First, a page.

Our Top 10 Favorite Bird Photos from Shutterbug Readers

Pretty in Pink: Leona Benson captured this unique pose by a flamingo at the Woodland Park Zoo in Seattle, Washington, with a Canon EOS Rebel T1i and a Tamron 18-270mm lens at f/5.6, 1/500 second. © Leona Benson

Here’s a photo assignment that was for the birds. (Sorry, couldn’t resist.) Yes, we were looking for images of birds and we wanted your best shots.

From our daily perusals of our Galleries on Shutterbug.com, there are clearly a lot of bird photographers out there, so we expected this assignment to be highly competitive. And it was.

We received more submissions for this Picture This! assignment than for any assignment before. We were not merely looking for the perfect shot of a bird in flight with its eyes captured at the requisite level of tack sharpness. Those images are nice but we’ve seen hundreds, if not thousands, of them in Shutterbug’s Galleries.

We wanted your best bird shots to have an artistry and intimacy that showed our fine feathered friends in their own unique light. While we had a tougher than usual time deciding on our favorites because there were so many great entries, the following 10 images really took flight!

The Dance: “My concept is threefold: visualization; the camera; and post to reach the visualization,” Sheldon Buckman explains about his approach. “Post may be a little or a lot, depending. It is art. Whether it is fine or not is up to the viewer.” The image is of two young Tricolored Herons. Buckman captured it with a Canon EOS 40D at f/5.6, ISO 640, 1/3200 second. © Sheldon Buckman

Strength in Numbers: Jola Charlton shot this adorable photo of a flock of ducklings with a Canon EOS 5D Mark III at 560mm, ISO 200, f/8, 1/500 second. © Jola Charlton

Snowy Egret on a Dangerous Ride: Look closely and you’ll see that this Snowy Egret photographed by Linda Sarmento is actually on the back of an alligator. She shot it hand-held in Central Florida with 
a Canon EOS 70D and a Sigma 50-500mm lens at 200mm, 1/640 second, ISO 100. © Linda L. Sarmento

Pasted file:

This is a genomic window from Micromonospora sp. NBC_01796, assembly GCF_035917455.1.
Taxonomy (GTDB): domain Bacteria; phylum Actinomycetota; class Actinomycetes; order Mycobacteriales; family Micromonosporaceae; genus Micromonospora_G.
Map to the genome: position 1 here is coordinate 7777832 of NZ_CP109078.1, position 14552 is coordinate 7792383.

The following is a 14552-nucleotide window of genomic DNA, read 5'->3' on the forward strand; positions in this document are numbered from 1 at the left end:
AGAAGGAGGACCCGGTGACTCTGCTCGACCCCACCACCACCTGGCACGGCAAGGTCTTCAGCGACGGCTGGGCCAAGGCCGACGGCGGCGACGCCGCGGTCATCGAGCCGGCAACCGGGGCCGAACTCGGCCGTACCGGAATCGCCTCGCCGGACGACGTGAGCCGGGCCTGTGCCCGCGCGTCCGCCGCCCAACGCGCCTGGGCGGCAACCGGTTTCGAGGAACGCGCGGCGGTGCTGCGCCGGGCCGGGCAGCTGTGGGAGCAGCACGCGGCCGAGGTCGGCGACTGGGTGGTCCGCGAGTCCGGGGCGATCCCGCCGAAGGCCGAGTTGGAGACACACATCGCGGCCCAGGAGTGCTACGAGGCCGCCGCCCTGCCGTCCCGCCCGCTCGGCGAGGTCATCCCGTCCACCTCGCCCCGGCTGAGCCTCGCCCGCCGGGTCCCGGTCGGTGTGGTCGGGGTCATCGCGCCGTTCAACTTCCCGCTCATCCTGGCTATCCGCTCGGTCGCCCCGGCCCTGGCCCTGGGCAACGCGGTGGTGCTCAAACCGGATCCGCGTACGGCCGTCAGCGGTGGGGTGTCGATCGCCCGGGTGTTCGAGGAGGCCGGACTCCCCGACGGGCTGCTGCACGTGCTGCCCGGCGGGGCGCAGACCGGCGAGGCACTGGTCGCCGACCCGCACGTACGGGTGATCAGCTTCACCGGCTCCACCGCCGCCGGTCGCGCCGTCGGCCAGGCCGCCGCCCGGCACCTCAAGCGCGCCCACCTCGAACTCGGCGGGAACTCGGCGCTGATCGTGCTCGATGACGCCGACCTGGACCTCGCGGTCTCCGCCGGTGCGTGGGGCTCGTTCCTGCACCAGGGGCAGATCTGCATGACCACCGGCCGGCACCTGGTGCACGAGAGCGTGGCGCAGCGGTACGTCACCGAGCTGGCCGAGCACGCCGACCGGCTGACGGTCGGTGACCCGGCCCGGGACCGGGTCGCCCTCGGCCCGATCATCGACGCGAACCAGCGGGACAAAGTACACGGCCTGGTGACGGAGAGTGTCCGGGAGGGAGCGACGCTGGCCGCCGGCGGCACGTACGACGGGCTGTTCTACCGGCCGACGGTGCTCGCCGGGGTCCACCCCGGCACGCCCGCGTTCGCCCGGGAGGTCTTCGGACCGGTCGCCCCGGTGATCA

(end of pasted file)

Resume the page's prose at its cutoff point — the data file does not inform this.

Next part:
Red-Breasted Nuthatch: “A Red-breasted Nuthatch pokes its head into the sunlight,” Tim Nicol says about this exquisite bird image. He shot it with a Nikon D7100 and a Tamron 150-600mm lens at 600mm, ISO 250, f/8, 1/500 second. © Tim Nicol

Arches Raptor: “This is a photo of a beautiful Rough-legged Hawk composited on a red sandstone background with a motion blur added,” Scott Hamilton notes. “The hawk was photographed on January 29, 2018, at the Bear River Migratory Bird Refuge in Brigham City, Utah. The red sandstone background was photographed last year at Arches National Park, Utah. Photoshop CC was used for the compositing and motion blur. A Nikon D850 camera fitted with a Nikkor 200-500mm f/5.6 lens was used to capture the image of the hawk. The camera was set for continuous shutter and focus. Settings were 1/1000 second, f/11, 500mm, ISO 180.” © Scott Hamilton

Beginning Meal Search: “Against the glow of a striking early sunrise, an Anhinga begins its flight pattern for a dive into the water seeking a morning meal,” Linn Smith writes. Smith captured it with a Canon EOS 5D Mark III with a Canon 300mm lens at f/2.8, 1/1600 second, ISO 800. © Linn Smith

Premier Predator: Luke Dedic shot this photo of a soaring eagle in Junction City, Oregon. “I was driving down the highway and saw the eagle on top of a phone pole,” Dedic recalls. “I pulled over and got this shot as he took off to circle over a field filled with sheep.” Dedic captured the handheld shot with a Canon EOS-1D X and a Sigma 500mm f/4 lens. Camera settings were 1/3200 second, f/4, + 2 exposure compensation, ISO 500. © Luke Dedic

Bald Eagle Landing: “This image was taken as part of a photo excursion to a raptor conservatory in Southern Ontario, Canada, on a day when it was snowing lightly and the temperature never exceeded 10 degrees Fahrenheit,” Charles Bartolotta writes. “The bird was allowed to perch at a distance of about 50 yards away. The bird’s handler placed some raw meat on the nearer post and the bird, upon seeing the meat, came flying in for it. I followed the bird with the camera on continuous focus and captured this image as he was about to land. I felt the snow in the air gave the image a cold mood and I felt that mood was enhanced by the monochrome conversion.” He shot it with a Nikon D700 and a Sigma 150-500mm lens at 190mm, f/5.3, 1/2500 second, ISO 400. © Charles Bartolotta

Hornbill at Dusk: “This Yellow-billed Hornbill 
seems to be peering into the encroaching dusk,” Lawrence Berke says. “The South African sky had a pink tinge to it, which I purposefully oversaturated.” He used a Fujifilm X-T2 and a 100-400mm lens at 204mm, 1/2000 second, f/5.6, ISO 500, + 0.3 exposure compensation. © Lawrence N. Berke